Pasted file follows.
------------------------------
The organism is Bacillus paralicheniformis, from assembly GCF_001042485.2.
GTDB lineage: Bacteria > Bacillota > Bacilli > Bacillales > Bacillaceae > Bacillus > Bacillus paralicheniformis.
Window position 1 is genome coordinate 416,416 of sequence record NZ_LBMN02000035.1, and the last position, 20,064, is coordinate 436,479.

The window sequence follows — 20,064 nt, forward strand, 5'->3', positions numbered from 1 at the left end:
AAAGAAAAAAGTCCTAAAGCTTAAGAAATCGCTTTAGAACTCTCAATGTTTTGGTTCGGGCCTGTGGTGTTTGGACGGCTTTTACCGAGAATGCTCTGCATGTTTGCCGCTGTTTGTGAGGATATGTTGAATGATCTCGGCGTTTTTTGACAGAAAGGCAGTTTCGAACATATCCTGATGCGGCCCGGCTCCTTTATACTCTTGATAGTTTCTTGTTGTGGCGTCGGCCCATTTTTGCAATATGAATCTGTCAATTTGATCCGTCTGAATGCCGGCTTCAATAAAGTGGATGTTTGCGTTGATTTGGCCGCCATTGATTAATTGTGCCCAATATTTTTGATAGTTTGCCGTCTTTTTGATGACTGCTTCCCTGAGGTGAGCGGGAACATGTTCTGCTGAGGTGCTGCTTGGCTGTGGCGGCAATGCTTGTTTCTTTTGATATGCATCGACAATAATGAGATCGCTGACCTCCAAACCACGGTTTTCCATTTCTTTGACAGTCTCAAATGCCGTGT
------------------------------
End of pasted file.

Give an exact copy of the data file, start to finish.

The organism is Bacillus paralicheniformis, from assembly GCF_001042485.2.
GTDB lineage: Bacteria > Bacillota > Bacilli > Bacillales > Bacillaceae > Bacillus > Bacillus paralicheniformis.
Window position 1 is genome coordinate 416,416 of sequence record NZ_LBMN02000035.1, and the last position, 20,064, is coordinate 436,479.

The window sequence follows — 20,064 nt, forward strand, 5'->3', positions numbered from 1 at the left end:
AAAGAAAAAAGTCCTAAAGCTTAAGAAATCGCTTTAGAACTCTCAATGTTTTGGTTCGGGCCTGTGGTGTTTGGACGGCTTTTACCGAGAATGCTCTGCATGTTTGCCGCTGTTTGTGAGGATATGTTGAATGATCTCGGCGTTTTTTGACAGAAAGGCAGTTTCGAACATATCCTGATGCGGCCCGGCTCCTTTATACTCTTGATAGTTTCTTGTTGTGGCGTCGGCCCATTTTTGCAATATGAATCTGTCAATTTGATCCGTCTGAATGCCGGCTTCAATAAAGTGGATGTTTGCGTTGATTTGGCCGCCATTGATTAATTGTGCCCAATATTTTTGATAGTTTGCCGTCTTTTTGATGACTGCTTCCCTGAGGTGAGCGGGAACATGTTCTGCTGAGGTGCTGCTTGGCTGTGGCGGCAATGCTTGTTTCTTTTGATATGCATCGACAATAATGAGATCGCTGACCTCCAAACCACGGTTTTCCATTTCTTTGACAGTCTCAAATGCCGTGT